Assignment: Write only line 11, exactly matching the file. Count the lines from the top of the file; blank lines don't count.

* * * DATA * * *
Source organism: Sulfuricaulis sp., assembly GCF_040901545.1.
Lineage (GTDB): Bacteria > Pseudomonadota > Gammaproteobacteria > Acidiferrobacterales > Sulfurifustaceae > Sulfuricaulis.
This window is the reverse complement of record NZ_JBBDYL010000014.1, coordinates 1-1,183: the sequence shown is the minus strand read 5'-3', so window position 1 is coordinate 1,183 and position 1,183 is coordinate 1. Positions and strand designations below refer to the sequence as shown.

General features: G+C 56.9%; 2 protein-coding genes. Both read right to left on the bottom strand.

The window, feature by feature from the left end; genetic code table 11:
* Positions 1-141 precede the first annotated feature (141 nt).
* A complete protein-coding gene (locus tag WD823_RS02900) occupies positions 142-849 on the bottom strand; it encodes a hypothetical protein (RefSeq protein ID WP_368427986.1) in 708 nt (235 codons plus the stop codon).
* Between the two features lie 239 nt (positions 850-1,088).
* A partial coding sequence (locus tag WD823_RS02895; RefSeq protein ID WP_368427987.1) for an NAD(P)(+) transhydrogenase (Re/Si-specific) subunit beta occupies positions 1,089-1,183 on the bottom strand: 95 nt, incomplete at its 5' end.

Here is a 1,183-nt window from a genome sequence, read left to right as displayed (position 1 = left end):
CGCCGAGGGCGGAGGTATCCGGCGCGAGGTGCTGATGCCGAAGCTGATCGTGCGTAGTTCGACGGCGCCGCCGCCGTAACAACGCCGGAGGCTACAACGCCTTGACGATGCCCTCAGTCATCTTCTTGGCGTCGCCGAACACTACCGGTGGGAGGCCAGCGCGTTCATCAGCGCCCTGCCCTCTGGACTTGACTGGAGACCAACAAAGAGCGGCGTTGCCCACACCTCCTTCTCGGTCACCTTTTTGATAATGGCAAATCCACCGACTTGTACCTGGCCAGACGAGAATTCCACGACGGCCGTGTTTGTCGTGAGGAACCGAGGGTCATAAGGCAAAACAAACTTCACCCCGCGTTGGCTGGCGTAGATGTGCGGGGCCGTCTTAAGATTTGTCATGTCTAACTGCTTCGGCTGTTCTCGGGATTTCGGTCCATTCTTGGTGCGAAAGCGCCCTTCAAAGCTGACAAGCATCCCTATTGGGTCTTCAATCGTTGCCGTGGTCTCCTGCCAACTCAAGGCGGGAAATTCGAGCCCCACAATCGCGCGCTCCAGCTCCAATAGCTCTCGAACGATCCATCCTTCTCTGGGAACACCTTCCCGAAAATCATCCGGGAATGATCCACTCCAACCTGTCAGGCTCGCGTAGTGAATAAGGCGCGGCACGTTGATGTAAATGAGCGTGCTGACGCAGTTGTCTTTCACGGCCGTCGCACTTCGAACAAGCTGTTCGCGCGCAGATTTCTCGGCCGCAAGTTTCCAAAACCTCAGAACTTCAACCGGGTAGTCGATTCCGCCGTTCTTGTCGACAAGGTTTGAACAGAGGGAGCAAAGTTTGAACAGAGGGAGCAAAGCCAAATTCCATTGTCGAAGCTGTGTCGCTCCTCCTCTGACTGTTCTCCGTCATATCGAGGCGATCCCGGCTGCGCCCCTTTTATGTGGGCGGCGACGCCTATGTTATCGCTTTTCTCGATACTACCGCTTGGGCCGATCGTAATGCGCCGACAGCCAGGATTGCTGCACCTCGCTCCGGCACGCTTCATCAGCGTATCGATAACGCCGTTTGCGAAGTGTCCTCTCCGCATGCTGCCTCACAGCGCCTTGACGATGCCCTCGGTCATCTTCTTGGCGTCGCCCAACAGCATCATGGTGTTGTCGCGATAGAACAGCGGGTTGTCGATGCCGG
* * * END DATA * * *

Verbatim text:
CGCCGAGGGCGGAGGTATCCGGCGCGAGGTGCTGATGCCGAAGCTGATCGTGCGTAGTTCGACGGCGCCGCCGCCGTAACAACGCCGGAGGCTACAACGCCTTGACGATGCCCTCAGTCATCTTCTTGGCGTCGCCGAACACTACCGGTGGGAGGCCAGCGCGTTCATCAGCGCCCTGCCCTCTGGACTTGACTGGAGACCAACAAAGAGCGGCGTTGCCCACACCTCCTTCTCGGTCACCTTTTTGATAATGGCAAATCCACCGACTTGTACCTGGCCAGACGAGAATTCCACGACGGCCGTGTTTGTCGTGAGGAACCGAGGGTCATAAGGCAAAACAAACTTCACCCCGCGTTGGCTGGCGTAGATGTGCGGGGCCGTCTTAAGATTTGTCATGTCTAACTGCTTCGGCTGTTCTCGGGATTTCGGTCCATTCTTGGTGCGAAAGCGCCCTTCAAAGCTGACAAGCATCCCTATTGGGTCTTCAATCGTTGCCGTGGTCTCCTGCCAACTCAAGGCGGGAAATTCGAGCCCCACAATCGCGCGCTCCAGCTCCAATAGCTCTCGAACGATCCATCCTTCTCTGGGAACACCTTCCCGAAAATCATCCGGGAATGATCCACTCCAACCTGTCAGGCTCGCGTAGTGAATAAGGCGCGGCACGTTGATGTAAATGAGCGTGCTGACGCAGTTGTCTTTCACGGCCGTCGCACTTCGAACAAGCTGTTCGCGCGCAGATTTCTCGGCCGCAAGTTTCCAAAACCTCAGAACTTCAACCGGGTAGTCGATTCCGCCGTTCTTGTCGACAAGGTTTGAACAGAGGGAGCAAAGTTTGAACAGAGGGAGCAAAGCCAAATTCCATTGTCGAAGCTGTGTCGCTCCTCCTCTGACTGTTCTCCGTCATATCGAGGCGATCCCGGCTGCGCCCCTTTTATGTGGGCGGCGACGCCTATGTTATCGCTTTTCTCGATACTACCGCTTGGGCCGATCGTAATGCGCCGACAGCCAGGATTGCTGCACCTCGCTCCGGCACGCTTCATCAGCGTATCGATAACGCCGTTTGCGAAGTGTCCTCTCCGCATGCTGCCTCACAGCGCCTTGACGATGCCCTCGGTCATCTTCTTGGCGTCGCCCAACAGCATCATGGTGTTGTCGCGATAGAACAGCGGGTTGTCGATGCCGG